After I watched the first few minutes of Alê Abreu’s Boy and the World (Menino e o Mundo) I swore that I was going to love it unreservedly and that I was going to end up in tears.
Neither prediction quite came to be, but it was a close call on both accounts.
Boy and the World is a film of images and emotions. There is a story, but only as much as your dreams tell a tale. A young boy’s father leaves to find work in the city. The boy follows him, or doesn’t, and finds him, or doesn’t, and through his travails he grows in some jagged, disconnected fashion that is hard to define or accept.
The beauty of the film, however; this is not hard to accept. It is animated as no other I’ve seen, in styles that leap from abstract to modern to digital to cubist to hallucinatory and on and on. The boy is only a stick figure. His striped red shirt is just horizontal lines of crimson that somehow, without substance, perfectly define a child. Watch him play in the trees and the streams. See him float on the clouds. Try to understand his confusion when his father is no longer there.
There is no decipherable language spoken or written in Boy and the World. People speak, and signs signify, but meaning is obfuscated by mirror-image letters that form words your brain struggles in vain to parse. If you turn on the subtitles, they simply say, “Foreign language.”
In the sky hang two moons. Other fractures of reality likewise tilt one continually off-kilter. But the boy — Cuca, the credits name him — he is very real. His feelings are barbed and they stick in you. You will be unable to remove them without suffering. It is better to let them bury in like shrapnel or splinters.
And the film does not walk a cheery, Disney path of struggle and redemption. The city Cuca falls into is cruel in the ways cities are. He finds men to care for him, in a sense, but they are incomplete and without voice. They are reflections in pools too easily disturbed.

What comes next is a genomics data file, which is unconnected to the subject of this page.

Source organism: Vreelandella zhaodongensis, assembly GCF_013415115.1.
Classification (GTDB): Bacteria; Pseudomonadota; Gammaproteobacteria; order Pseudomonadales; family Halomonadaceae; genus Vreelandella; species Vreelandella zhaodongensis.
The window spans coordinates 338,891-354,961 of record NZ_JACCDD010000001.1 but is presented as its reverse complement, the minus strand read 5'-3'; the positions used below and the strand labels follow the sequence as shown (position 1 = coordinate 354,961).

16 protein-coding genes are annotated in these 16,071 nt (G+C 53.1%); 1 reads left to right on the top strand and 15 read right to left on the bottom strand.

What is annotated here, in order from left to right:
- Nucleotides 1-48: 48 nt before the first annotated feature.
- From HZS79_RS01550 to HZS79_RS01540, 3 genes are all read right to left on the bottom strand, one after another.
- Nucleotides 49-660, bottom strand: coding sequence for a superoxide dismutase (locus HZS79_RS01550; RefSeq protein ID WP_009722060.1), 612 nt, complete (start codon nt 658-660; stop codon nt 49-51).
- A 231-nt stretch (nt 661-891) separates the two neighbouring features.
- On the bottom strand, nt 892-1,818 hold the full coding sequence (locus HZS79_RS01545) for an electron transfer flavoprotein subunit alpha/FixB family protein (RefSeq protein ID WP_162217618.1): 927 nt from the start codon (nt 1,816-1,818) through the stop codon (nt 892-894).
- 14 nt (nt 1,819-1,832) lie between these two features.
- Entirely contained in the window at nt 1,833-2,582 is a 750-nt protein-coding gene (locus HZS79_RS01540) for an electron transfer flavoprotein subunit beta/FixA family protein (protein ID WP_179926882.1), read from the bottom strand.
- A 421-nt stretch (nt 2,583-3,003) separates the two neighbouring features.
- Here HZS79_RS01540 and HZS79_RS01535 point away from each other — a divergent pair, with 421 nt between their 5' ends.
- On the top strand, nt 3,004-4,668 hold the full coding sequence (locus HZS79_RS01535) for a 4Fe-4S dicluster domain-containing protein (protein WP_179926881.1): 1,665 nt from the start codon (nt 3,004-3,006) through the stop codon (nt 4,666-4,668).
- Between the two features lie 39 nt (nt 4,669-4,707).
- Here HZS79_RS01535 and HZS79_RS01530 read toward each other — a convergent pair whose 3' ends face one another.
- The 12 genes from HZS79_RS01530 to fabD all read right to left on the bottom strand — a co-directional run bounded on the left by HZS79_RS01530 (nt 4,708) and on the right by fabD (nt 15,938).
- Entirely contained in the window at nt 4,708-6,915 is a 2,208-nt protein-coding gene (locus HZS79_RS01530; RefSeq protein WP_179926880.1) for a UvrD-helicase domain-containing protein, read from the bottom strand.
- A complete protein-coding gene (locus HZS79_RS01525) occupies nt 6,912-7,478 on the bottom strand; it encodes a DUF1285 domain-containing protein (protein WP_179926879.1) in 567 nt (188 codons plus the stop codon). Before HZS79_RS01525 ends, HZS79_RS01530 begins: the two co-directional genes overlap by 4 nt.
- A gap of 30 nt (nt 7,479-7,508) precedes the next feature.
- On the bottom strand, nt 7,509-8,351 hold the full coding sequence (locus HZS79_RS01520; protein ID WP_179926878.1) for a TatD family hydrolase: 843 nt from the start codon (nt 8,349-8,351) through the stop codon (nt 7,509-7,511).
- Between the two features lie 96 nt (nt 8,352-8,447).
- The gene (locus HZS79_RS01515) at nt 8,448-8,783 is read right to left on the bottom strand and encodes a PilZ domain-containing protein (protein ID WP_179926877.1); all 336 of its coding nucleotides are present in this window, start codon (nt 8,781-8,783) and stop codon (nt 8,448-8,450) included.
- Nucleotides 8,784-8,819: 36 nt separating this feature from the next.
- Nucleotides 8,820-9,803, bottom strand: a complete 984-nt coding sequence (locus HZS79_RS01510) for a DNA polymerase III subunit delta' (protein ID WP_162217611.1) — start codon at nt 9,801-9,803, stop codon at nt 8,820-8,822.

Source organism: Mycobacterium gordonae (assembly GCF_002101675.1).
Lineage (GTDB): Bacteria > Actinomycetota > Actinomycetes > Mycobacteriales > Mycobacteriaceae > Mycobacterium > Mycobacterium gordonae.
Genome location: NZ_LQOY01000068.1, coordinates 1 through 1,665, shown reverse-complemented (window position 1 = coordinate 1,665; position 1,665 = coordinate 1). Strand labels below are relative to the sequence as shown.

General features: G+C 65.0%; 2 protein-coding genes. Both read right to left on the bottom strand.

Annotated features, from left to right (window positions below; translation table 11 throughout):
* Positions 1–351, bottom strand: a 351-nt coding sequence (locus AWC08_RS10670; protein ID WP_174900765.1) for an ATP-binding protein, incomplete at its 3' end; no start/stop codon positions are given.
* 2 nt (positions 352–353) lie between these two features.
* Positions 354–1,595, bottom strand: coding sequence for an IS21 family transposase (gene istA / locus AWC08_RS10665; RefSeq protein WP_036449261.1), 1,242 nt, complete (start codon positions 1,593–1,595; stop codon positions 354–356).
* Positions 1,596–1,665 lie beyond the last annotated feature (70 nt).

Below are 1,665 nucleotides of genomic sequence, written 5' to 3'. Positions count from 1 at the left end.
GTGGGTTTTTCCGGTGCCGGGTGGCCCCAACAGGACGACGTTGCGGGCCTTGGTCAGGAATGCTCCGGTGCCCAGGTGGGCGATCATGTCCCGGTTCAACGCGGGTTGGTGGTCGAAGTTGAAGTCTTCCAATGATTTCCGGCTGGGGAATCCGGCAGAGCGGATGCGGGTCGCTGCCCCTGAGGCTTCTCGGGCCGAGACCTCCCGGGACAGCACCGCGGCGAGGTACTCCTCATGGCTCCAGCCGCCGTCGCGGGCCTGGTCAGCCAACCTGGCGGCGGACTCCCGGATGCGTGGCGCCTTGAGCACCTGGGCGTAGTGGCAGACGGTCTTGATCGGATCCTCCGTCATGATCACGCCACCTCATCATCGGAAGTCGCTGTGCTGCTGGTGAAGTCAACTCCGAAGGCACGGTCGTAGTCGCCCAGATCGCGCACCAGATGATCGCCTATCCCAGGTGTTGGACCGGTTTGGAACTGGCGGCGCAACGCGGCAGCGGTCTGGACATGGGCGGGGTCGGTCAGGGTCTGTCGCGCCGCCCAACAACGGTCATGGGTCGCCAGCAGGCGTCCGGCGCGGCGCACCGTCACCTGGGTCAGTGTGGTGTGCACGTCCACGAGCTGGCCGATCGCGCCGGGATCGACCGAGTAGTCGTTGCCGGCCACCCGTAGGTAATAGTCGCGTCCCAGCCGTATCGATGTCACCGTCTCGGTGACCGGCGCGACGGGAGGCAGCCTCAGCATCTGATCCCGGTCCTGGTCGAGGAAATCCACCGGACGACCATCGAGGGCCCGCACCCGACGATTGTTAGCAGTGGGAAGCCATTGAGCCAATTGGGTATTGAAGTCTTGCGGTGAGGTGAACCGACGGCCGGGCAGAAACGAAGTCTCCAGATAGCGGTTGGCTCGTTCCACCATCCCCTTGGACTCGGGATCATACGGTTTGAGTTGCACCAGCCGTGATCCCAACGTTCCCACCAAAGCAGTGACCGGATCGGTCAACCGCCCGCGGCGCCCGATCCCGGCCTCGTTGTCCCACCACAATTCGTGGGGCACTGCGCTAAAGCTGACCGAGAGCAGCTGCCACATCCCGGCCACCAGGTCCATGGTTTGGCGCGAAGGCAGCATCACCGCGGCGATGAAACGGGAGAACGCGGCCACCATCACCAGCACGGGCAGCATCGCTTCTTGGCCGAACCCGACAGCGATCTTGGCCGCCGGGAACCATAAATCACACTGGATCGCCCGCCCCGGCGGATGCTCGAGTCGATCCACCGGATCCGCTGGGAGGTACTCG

The film does not work towards themes of inner strength or adulthood claimed. It speaks of the abuse of labor, the illusion of materialism, and the loss of self. Music and color are battles to be won and lost.
In this way, and in many others, it is lovely and heartbreaking. To watch Cuca yearn in all his glorious innocence and to crumble is to remember what we’re better off forgetting.
What have we brought ourselves to with our questing and questioning? Can we go home? Is our father’s face there, waiting, or do we wear it now ourselves?
As it nears its conclusion, Boy and the World becomes all too real. It is a slap to both wake you and punish you. The end is not tragic, but if you don’t relive your own tragedies watching it, I wonder about who you are or will ever be.
It is a film I’m glad to have seen. It is a film I will think about for a long time. I hear its perfectly hopeful, joyous, and mournful score now in my ears, reminding me to love my daughter, to never leave her, and to let her leave all the same when she must go.
This is the world we have made.
Another fairy-tale, and your recommendation is gorgeous. If the film approaches your encomium’s/elegy’s lyricism, it will be well worth the watching.
Which reminds me–I just watched this the other night. Very good. Thanks for the heads-up.
I am glad to have reached you both with this one. I think it deserves to live on a “10 Best Films You’ve Never Heard Of” list.